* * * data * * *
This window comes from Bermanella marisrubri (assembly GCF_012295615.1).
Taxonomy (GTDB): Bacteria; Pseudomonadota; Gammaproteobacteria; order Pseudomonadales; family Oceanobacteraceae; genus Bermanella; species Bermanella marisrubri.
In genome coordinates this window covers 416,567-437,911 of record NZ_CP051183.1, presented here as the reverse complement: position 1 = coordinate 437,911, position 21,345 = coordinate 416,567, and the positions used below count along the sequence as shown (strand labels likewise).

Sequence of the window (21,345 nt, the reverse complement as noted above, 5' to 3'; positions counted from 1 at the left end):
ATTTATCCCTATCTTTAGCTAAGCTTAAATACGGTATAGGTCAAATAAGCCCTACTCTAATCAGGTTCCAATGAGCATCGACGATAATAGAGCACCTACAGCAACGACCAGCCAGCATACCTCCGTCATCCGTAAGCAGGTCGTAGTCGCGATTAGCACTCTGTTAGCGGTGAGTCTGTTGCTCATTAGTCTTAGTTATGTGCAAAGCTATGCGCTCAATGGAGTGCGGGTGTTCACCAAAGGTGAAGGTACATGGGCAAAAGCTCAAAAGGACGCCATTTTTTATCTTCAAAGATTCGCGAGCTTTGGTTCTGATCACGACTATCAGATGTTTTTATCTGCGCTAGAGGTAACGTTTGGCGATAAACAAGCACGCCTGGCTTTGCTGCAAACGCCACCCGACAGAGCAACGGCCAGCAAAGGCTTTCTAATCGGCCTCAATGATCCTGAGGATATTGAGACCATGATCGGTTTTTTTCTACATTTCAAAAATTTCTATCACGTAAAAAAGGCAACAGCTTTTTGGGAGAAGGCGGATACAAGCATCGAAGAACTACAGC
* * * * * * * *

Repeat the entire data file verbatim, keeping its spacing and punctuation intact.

This window comes from Bermanella marisrubri (assembly GCF_012295615.1).
Taxonomy (GTDB): Bacteria; Pseudomonadota; Gammaproteobacteria; order Pseudomonadales; family Oceanobacteraceae; genus Bermanella; species Bermanella marisrubri.
In genome coordinates this window covers 416,567-437,911 of record NZ_CP051183.1, presented here as the reverse complement: position 1 = coordinate 437,911, position 21,345 = coordinate 416,567, and the positions used below count along the sequence as shown (strand labels likewise).

Sequence of the window (21,345 nt, the reverse complement as noted above, 5' to 3'; positions counted from 1 at the left end):
ATTTATCCCTATCTTTAGCTAAGCTTAAATACGGTATAGGTCAAATAAGCCCTACTCTAATCAGGTTCCAATGAGCATCGACGATAATAGAGCACCTACAGCAACGACCAGCCAGCATACCTCCGTCATCCGTAAGCAGGTCGTAGTCGCGATTAGCACTCTGTTAGCGGTGAGTCTGTTGCTCATTAGTCTTAGTTATGTGCAAAGCTATGCGCTCAATGGAGTGCGGGTGTTCACCAAAGGTGAAGGTACATGGGCAAAAGCTCAAAAGGACGCCATTTTTTATCTTCAAAGATTCGCGAGCTTTGGTTCTGATCACGACTATCAGATGTTTTTATCTGCGCTAGAGGTAACGTTTGGCGATAAACAAGCACGCCTGGCTTTGCTGCAAACGCCACCCGACAGAGCAACGGCCAGCAAAGGCTTTCTAATCGGCCTCAATGATCCTGAGGATATTGAGACCATGATCGGTTTTTTTCTACATTTCAAAAATTTCTATCACGTAAAAAAGGCAACAGCTTTTTGGGAGAAGGCGGATACAAGCATCGAAGAACTACAGC